Finding the Right Moneylender for Your Personal Loan


Creditors and debtors are the two key cogs in the economic machine that keep it powered. Irrespective of one’s financial status, loans are more or less an inevitable lifeline we all cling to at some point in life, whether it’s to buy our first home or finance a new business. However, a city as expensive as Singapore also has plenty of demand for personal loans due to the overall egregiously high costs of living people have to contend with apart from the costs of bare necessities.

Personal loans are an integral part of the Singaporean credit system because they are sanctioned significantly faster and offer rather reasonable interest rates. The Singapore government has a wide number of licensing firms registered under the Insolvency and Public Trustee’s Office (IPTO) that offer great diversity in personal loan packaging. Although personal loans are supposed to be easier to obtain even for people with poor credit scores, it does not mean one should callously walk on thin ice.

Apart from ensuring you have your finances in order on your end, it is imperative to identify an established moneylender with an impeccable market reputation. An ideal lending firm provides a healthy range of loans, financial security options, and proactive customer service to ease your financial burden. Here are 5 of the key signs to look out for while hunting for a good licensed moneylender:

1. Check Your Moneylender

The IPTO website should be the first place for you to commence your research by verifying the registration details of the lending firm you are scouting. A moneylender without a valid operating license number that is registered on the list of licensed moneylenders in the Registrar of Moneylender’s office, is definitely an illegal service provider whom you must steer clear of.

Secondly, a thorough analysis of user feedback and testimonials is also essential in giving you reliable insights on the quality of service provided by a moneylender.

2. Keeping You in the Loop

As per IPTO regulations, borrowers are mandatorily obliged to personally visit the offices of licensed moneylenders to collect their personal loan sum. This is done to ensure that borrowers can verify that all necessary paper work for the loan is properly wrapped up before they sign on the dotted line.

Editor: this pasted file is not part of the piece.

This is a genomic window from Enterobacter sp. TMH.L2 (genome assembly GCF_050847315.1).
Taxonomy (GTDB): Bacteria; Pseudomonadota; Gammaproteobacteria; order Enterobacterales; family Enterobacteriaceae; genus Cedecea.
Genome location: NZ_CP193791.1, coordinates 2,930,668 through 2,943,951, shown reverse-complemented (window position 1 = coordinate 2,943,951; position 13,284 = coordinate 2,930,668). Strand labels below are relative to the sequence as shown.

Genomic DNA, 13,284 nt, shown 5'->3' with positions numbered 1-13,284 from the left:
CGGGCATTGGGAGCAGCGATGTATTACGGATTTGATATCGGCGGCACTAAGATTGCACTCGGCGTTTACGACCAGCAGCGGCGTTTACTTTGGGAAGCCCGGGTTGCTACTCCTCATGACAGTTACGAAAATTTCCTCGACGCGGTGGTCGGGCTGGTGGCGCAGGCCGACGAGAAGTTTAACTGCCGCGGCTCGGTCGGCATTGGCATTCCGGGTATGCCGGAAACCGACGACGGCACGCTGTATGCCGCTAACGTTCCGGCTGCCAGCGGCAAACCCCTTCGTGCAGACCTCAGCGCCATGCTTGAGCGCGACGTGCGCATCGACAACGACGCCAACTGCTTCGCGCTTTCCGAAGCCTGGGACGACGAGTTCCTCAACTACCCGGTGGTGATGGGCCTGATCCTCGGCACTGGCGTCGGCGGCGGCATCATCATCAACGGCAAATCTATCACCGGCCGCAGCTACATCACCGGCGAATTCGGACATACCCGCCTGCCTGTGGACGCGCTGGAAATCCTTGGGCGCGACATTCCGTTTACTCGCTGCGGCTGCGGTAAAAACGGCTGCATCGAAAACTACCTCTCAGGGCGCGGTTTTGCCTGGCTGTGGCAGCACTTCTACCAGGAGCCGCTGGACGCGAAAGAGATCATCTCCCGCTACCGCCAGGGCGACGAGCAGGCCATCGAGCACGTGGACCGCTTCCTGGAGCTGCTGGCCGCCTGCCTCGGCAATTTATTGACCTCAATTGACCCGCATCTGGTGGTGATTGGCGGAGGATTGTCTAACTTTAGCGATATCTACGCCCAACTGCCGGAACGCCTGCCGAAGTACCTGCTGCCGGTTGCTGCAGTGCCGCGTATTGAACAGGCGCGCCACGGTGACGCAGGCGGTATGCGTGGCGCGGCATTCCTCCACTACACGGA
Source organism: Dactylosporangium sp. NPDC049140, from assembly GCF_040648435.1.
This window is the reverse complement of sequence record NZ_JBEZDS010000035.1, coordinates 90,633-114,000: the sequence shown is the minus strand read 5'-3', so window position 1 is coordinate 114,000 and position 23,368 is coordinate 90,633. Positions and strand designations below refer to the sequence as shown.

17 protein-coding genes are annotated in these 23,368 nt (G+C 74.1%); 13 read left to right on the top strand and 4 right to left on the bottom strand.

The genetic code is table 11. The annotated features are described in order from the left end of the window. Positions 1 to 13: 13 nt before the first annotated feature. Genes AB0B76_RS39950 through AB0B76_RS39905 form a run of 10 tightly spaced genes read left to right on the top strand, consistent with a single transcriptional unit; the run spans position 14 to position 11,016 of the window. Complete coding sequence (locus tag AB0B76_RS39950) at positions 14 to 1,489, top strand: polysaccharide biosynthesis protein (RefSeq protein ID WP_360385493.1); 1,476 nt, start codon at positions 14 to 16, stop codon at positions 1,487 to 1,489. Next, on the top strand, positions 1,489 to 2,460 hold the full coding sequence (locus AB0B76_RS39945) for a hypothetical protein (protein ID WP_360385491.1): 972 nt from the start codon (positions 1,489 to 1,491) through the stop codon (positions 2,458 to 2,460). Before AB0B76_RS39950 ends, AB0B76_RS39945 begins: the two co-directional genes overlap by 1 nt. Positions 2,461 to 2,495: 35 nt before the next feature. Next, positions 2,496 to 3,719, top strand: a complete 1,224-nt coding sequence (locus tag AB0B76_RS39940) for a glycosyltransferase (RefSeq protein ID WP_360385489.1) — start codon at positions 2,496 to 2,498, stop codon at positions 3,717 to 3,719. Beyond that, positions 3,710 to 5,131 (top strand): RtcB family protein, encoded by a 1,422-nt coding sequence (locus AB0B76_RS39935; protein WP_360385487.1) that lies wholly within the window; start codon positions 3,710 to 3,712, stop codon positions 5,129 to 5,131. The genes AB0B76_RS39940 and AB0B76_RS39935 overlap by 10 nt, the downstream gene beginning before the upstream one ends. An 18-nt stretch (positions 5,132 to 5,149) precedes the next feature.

Any moneylender, who insists on handling the entire loan process by themselves and leaving you out of the loop without following required protocols, is not someone you should deal with.

3. Abiding by the Legal Advertising Protocols

One of the many safety measures enforced by the Singaporean government to protect borrowers from shady loan sharks and their unscrupulous business practices is to mandate all legal moneylenders to only use their registered landline for advertising their services.

Illegal moneylenders are infamous for advertising their lending services using a host of mobile numbers or overseas numbers in their advertising materials.

4. Transparency of Terms & Conditions

All licensed moneylenders are directed to draft any personal loan contract in an easily understandable language for the benefit of the customer. As a responsible borrower, it is your duty to examine every little inch of fine print in your contract and clarify all the specified terms and conditions with a loan advisor before you sign up for it. Most importantly, you must first ensure all these contract terms and conditions comply with the IPTO regulations available on their website.

Just like any other line of debt, interest rates are one of the most vital determining factors for Singaporeans seeking a personal loan. Whether you need a loan to renovate your home, pay for your child’s education, clear medical bills, or fix your car, there are a host of custom options offered by lending firms that will suit your repayment budget. Although low interest rates and flexible payment periods are commonplace in the licensed moneylender market, you must look out for any minor repayment or interest rate clauses that may be unfavorable to you down the line.

What do you think?